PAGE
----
The two young women Angus Sinclair was accused of murdering after an encounter at the World's End pub had been childhood friends.
Helen and Christine were seen talking to two men in the pub
Helen Scott and Christine Eadie were both aged 17 when they were raped and murdered.
The High Court in Edinburgh heard how the girls, who enjoyed going out together, were last seen alive at the World's End pub in the city.
A judge has thrown out the case against Sinclair, citing insufficient evidence.
Helen and Christine met at Firrhill High School in Edinburgh, and were fans of 1970s teen pop stars Donny Osmond and David Cassidy.
Friends said Christine was the more outgoing of the pair and lived with her grandmother during most her childhood.
She took a job as a typist in a surveyor's office in Edinburgh when she finished school.
Helen was very close to her parents and did not go out as often as her friend.
Helen's father Morain, 77, who was in court each day of the trial, said her mother Margaret died 12 years after her daughter's murder. He said she never recovered from the grief.
Helen had worked at a kilt makers in Princes Street and went straight from work to meet Christine on Saturday, 15 October, 1977.
Christine was wearing a denim jump-suit and wool coat with fur collar, while her friend wore a new black coat with Burberry lining which she had bought just days before.
The girls met up with two friends - Christine's flatmate Toni Wale and Jacqueline Ingles - and the four went to a number of pubs.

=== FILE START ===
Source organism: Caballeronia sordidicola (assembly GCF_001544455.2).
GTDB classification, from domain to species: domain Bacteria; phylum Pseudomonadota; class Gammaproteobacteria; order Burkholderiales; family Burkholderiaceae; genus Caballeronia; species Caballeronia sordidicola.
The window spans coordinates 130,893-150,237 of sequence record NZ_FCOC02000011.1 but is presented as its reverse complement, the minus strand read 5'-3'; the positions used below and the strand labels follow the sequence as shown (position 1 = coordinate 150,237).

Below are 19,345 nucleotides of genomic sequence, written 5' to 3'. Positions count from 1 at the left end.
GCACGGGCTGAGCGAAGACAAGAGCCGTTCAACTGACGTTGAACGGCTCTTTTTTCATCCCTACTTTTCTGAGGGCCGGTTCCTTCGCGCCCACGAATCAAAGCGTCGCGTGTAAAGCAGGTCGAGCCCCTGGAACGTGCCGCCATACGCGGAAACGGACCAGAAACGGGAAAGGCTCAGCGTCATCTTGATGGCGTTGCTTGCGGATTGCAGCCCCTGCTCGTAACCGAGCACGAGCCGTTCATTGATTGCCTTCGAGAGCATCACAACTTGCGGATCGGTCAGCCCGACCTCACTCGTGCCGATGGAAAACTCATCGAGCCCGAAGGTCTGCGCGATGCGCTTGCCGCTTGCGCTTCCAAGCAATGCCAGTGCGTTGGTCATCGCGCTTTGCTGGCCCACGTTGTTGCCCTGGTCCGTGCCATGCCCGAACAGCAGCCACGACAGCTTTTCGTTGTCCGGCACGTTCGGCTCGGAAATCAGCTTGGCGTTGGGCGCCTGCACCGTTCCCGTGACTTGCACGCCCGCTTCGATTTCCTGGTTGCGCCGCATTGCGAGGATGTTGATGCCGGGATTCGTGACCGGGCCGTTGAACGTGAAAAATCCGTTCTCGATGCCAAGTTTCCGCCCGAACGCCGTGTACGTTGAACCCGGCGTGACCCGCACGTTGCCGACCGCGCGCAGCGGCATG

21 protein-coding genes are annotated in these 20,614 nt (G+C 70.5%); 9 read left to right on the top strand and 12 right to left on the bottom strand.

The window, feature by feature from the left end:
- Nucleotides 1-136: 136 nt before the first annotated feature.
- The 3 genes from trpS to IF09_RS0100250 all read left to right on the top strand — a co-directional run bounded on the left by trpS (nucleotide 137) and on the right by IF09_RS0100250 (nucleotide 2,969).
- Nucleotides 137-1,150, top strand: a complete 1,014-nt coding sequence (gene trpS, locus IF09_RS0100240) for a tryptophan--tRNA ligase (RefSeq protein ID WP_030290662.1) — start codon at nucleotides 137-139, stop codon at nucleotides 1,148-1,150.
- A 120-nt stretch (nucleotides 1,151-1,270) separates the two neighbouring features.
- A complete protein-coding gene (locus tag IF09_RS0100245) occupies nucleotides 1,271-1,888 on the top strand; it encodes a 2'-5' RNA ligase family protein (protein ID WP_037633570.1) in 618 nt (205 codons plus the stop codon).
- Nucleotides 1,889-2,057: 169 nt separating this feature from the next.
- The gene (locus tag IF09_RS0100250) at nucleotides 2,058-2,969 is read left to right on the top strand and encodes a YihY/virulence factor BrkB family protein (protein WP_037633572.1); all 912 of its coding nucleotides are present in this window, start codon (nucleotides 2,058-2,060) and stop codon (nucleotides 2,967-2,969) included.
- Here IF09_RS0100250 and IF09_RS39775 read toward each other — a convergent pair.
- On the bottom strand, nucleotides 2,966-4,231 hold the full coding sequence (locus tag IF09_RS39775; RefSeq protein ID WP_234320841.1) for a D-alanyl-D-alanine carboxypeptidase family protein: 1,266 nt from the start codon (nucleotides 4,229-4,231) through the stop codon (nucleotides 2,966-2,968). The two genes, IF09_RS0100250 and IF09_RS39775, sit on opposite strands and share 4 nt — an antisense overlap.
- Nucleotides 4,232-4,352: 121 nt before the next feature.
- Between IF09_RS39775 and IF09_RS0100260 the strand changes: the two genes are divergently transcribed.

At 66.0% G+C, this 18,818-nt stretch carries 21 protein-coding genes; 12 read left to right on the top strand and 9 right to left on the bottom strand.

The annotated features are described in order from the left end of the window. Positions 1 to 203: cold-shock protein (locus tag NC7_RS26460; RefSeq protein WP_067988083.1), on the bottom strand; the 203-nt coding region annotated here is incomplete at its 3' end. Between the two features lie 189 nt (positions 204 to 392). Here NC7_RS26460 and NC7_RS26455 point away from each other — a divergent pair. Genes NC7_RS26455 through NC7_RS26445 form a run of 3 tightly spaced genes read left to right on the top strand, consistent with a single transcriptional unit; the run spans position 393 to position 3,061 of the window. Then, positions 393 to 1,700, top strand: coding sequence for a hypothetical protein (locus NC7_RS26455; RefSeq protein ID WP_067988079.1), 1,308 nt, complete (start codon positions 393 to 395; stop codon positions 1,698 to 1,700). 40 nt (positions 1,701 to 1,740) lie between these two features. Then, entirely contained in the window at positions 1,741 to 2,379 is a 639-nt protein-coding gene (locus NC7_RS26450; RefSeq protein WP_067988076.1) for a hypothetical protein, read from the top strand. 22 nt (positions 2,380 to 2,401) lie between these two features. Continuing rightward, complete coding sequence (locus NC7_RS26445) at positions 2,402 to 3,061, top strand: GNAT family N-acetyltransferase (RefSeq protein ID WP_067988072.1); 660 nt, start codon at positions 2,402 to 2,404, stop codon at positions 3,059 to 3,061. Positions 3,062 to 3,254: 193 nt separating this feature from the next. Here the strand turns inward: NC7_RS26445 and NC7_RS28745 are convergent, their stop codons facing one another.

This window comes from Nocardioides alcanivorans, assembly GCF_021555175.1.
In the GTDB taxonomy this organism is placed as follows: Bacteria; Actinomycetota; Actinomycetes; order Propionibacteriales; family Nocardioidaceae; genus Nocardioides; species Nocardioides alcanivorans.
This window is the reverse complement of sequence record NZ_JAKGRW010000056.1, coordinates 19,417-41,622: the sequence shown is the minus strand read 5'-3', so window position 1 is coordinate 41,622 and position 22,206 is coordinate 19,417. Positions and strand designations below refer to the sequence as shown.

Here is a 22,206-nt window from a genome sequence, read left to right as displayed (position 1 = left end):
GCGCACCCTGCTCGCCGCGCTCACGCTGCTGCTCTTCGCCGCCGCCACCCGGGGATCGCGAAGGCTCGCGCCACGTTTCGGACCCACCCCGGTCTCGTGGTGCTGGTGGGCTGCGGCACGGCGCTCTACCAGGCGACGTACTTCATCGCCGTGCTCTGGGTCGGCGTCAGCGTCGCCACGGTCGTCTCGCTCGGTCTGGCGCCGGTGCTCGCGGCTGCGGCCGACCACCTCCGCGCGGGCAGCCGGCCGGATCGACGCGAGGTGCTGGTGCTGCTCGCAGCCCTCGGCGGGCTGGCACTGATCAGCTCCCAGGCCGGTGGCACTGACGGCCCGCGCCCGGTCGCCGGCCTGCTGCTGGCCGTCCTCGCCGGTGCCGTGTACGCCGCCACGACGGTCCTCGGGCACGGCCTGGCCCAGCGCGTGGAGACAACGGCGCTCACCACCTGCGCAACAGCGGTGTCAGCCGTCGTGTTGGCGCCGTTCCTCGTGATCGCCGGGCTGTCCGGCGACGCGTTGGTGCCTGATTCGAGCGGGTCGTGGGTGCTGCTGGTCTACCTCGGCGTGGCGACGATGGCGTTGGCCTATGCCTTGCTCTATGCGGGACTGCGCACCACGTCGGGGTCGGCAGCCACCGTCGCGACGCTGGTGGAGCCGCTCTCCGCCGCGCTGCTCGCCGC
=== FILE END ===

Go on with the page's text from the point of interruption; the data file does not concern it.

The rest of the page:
The group arrived at the busy World's End pub at about 2200 BST
The World's End pub was busy on the night in question
Helen and Christine sat in the crowded bar drinking whisky, while Toni and Jackie spoke to a friend in another part of the pub.
When they were there, the girls were invited to a party in Portobello with a friend of Toni's, but declined the invitation.
Drinkers later said they remembered the girls talking to two men, one who had a "brooding presence".
Helen and Christine left the pub just before closing at 2300 BST.
One of the girls, believed to be Helen, was said to be drunk and fell over in the street.
A policeman on the beat picked her up and then watched her go down the street with a "shifty-eyed" man who had been standing nearby.
That was the last time the two women were seen alive by anyone except their killers.
At about 1400 BST the next day, two dog walkers found Christine's body at high water mark at Gosford Bay, Aberlady, in East Lothian.
Her naked body was found face up, 10ft feet from the water. Christine had been bound and gagged with her tights and underwear.
The young woman had been badly beaten, sexually assaulted, and had died from strangulation.
A necklace and rings had been stolen from her and neither they, nor the rest of her clothing, were ever recovered.
Footprints were found in the sand nearby and one in particular was a size eight or nine boot with a ribbed patterned sole.
Some items of the victims' clothing were never found
Police who were examining the scene received a call at about 1800 BST to say that a second body had been found seven miles away in a field by the Huntingdon to Coates road, near Haddington.
A farm worker saw what he thought was a mannequin but it was Helen Scott's body.
Helen's body lay face down, and was naked from the waist down, partially covered by her new coat.
Her tights and belt had been used to tie her up and while she had not been gagged, her underwear was found near her face.
Again, other items of clothing were missing but her coat played a key role in the inquiry.
Like her friend, Helen had been badly beaten, sexually assaulted and her head had been stamped on, leaving a pattern which resembled the boot print found on the beach near to Christine's body.